Ballet Lessons on the Berlin Wall

Setting: a shabby American Legion Hall in the NYC suburbs, circa 1976

Action: As the curtain rises, 57-year-old Henia Stankiewicz, an arthritic prima ballerina from Poland, removes her portable record player from the closet and plugs it in. Placing the needle on a scratchy, vinyl LP, she closes her eyes as the first few notes from Chopin’s “Grande Valse Brillante” fill the air. “Who wrote this music?” she asks her young pupils.

It’s another day in paradise – IF you’re a leggy little 9-year-old in fresh pink tights. A new class at Madame Henia’s School of Classical Ballet (“Specializing in Vaganova Technique”) is about to begin…

Although I never really mastered Vaganova technique (or any other ballet methodology, for that matter), twenty years of intensive dance training certainly taught me priceless lessons about focus, discipline and humility. Thanks to a series of gifted instructors, my ballet education touched upon everything from human anatomy and nutrition to anthropology, French history, Russian literature, and even epidemiology (see AIDS Crisis, 1981). All throughout childhood, dance was the primary lens through which I explored and understood the world around me.

This week, as the West prepares to celebrate the 25th anniversary of the Berlin Wall’s demise, I am remembering my beloved teacher Madame Henia, and her courageous flight to freedom. During the height of the Cold War, at a time when the defections of ballet superstars like Rudolf Nureyev (1961), Natalia Makarova (1970) and Mikhail Baryshnikov (1974) grabbed international news headlines, lesser known asylees like Madame struggled to survive on the margins of western society.

To my 9-year-old eyes, Madame seemed like some sort of deposed queen. Despite the indignities of arthritis and a disappearing waistline, she always draped herself in a cloak of elegance that was indestructible – even when challenged by forces as powerful as communism, poverty and exile.

She was obsessed with maintaining good posture – mine, her own, and everybody else’s as well.

One year at Christmastime, I innocently asked Madame if she was going “home” for the holidays. Suddenly, my authoritarian-but-always-loving mentor, whom I adored like a third parent, completely lost her composure. One breath later, she was literally heaving with sobs…, and somehow I was to blame. Unable to grasp how I had harmed this exotic, invincible lady, I simply burst into tears as well. She hugged me and we cried together for a very long time.

Later that evening I begged my mother to explain how my question about Christmas could have wounded Madame so deeply. “She misses her family,” my mother explained, “and she can never return to her homeland because there’s an iron curtain across Europe.”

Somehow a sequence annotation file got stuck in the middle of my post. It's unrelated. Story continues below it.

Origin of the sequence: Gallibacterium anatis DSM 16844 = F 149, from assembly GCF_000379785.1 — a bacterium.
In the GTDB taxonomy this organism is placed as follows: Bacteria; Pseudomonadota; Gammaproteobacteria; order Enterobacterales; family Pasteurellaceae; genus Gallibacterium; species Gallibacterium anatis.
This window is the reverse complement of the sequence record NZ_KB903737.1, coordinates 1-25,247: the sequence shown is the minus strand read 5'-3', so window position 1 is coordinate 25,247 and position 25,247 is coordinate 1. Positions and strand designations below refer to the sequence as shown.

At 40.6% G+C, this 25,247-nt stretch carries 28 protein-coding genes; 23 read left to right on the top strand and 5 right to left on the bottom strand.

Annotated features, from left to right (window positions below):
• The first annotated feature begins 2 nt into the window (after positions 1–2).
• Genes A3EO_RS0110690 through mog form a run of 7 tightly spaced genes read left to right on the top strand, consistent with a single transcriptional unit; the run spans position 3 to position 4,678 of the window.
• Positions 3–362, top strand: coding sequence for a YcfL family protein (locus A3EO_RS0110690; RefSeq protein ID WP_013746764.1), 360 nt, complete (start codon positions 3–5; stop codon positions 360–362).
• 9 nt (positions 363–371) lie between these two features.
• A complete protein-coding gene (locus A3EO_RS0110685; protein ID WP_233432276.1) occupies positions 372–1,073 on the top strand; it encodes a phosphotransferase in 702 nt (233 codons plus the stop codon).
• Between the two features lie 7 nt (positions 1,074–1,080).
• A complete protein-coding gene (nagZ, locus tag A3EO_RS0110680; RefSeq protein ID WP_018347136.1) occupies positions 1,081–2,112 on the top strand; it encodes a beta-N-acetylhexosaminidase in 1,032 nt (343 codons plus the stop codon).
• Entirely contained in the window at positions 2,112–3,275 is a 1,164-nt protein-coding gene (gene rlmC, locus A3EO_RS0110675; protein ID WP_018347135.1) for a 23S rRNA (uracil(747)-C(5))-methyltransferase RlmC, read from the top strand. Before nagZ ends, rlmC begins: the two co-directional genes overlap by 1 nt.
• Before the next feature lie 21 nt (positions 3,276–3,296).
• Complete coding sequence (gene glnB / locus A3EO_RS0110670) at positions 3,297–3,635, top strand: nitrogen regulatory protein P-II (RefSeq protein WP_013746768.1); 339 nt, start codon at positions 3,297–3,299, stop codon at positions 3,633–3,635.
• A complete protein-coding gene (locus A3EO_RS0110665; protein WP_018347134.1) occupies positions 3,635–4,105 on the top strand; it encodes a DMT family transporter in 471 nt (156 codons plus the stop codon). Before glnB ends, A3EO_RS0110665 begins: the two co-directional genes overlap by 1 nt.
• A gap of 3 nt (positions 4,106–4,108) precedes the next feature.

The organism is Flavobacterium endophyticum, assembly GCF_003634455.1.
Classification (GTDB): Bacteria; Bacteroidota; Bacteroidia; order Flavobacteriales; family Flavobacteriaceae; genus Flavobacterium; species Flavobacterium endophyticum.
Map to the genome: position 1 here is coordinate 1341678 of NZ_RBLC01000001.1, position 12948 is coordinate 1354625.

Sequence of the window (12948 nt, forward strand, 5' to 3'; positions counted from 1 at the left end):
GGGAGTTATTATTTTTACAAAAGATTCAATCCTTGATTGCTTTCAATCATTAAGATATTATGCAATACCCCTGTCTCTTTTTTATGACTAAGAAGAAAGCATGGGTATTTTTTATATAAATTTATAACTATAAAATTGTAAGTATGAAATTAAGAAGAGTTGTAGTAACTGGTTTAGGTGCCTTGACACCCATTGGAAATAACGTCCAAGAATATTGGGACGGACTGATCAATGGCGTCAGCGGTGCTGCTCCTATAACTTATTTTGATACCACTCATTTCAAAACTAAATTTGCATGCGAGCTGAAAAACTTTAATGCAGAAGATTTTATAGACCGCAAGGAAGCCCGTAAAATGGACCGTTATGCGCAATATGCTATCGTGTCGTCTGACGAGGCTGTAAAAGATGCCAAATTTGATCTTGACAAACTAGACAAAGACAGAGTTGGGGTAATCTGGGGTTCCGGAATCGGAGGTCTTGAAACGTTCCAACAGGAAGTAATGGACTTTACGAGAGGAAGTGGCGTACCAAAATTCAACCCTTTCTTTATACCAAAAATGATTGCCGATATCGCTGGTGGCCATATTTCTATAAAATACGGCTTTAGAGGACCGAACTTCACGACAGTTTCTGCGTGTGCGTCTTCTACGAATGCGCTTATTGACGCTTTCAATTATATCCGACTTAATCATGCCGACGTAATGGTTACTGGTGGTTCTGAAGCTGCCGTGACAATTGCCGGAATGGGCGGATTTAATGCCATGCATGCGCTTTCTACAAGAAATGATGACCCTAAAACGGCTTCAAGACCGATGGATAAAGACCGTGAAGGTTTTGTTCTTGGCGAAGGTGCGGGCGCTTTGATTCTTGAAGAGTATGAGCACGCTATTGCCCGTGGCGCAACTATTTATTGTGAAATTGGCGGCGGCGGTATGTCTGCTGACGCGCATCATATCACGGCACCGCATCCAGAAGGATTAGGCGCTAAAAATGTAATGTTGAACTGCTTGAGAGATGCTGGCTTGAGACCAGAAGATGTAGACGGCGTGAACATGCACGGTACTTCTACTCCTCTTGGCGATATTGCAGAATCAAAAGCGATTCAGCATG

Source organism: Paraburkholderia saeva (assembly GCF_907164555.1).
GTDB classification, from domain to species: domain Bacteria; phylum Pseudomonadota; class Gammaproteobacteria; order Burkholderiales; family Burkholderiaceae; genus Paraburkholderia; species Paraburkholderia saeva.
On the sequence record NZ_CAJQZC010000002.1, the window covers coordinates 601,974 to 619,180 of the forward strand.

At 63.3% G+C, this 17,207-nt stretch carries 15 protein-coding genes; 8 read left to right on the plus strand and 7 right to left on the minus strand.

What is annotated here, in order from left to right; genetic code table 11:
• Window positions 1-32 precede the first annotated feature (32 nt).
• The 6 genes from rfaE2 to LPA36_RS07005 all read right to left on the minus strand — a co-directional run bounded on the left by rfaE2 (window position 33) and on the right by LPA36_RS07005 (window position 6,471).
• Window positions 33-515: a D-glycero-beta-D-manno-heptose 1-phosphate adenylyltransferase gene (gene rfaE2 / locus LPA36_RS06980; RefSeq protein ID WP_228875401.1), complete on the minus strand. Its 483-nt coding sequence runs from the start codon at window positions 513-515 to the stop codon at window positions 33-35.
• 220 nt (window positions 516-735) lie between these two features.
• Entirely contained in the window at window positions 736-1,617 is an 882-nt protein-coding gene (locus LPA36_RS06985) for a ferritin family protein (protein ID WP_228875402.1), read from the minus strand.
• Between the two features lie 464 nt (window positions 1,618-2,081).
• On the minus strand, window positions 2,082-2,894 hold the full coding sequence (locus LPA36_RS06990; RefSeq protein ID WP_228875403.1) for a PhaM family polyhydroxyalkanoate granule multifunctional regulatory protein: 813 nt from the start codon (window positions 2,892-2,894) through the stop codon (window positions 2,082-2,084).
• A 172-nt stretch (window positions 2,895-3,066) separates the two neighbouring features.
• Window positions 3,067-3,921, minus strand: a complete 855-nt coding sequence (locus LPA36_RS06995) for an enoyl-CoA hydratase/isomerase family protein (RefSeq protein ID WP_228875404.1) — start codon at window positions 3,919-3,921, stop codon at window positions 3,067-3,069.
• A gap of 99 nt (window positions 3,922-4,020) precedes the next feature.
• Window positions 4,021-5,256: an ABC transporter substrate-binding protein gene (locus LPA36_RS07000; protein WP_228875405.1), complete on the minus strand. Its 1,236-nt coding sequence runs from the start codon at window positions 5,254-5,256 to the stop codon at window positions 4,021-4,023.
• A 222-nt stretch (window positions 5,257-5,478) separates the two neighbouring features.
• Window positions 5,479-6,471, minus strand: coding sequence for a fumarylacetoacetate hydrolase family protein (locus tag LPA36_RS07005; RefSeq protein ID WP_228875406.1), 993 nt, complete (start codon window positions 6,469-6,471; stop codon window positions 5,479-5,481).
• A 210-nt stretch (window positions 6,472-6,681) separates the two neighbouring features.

An iron curtain?

The only “iron curtain” I had ever seen was firmly attached to a fireplace…, where its purpose was to prevent sparks from flying onto the carpet.

For the next several years, I wondered why anybody would want to cordon off an entire country behind a giant expanse of chainmail. I figured that Poland was suffering from an awful lot of forest fires.

Zoom forward to 1979, to the moment when Bolshoi virtuoso Alexander Godunov sought political asylum at JFK Airport. Godunov’s high-stakes standoff with the KGB attracted personal involvement from the Cold War‘s two leading titans: US President Jimmy Carter and Soviet leader Leonid Brezhnev. [From the very beginning, Godunov’s defection read like a chapter from a spy novel, so it came as no surprise when his story inspired a 1986 film called Flight 222.].

Immediately after winning asylum, Godunov joined Baryshnikov and Makarova at American Ballet Theatre. Although I was still in middle school and didn’t yet have a passport, the years I spent under Madame Henia’s tutelage made fallout from foreign policy feel very real, and deeply human. I was beginning to understand terms like “Eastern Bloc,” “amnesty” and “human rights.” Although neither of us realized it at the time, Madame had already ignited my lifelong passion for international relations and cultural diplomacy.

On November 9, the “fall of the wall” will be celebrated around the world with plenty of currywurst, beer and fireworks. Tele-historians will reflect upon those who risked their lives at Checkpoint Charlie. Memorial wreaths will be laid for the escapees who died there.

I look forward to attending a party hosted by my dear friends Stef and Olli, who were both born under dictatorship in the former East Germany. At some point during the festivities, I will share the story of an obscure, Cold War era ballerina whose influence turned me into a global citizen.

And as the evening draws to a close, maybe we will all listen to Chopin.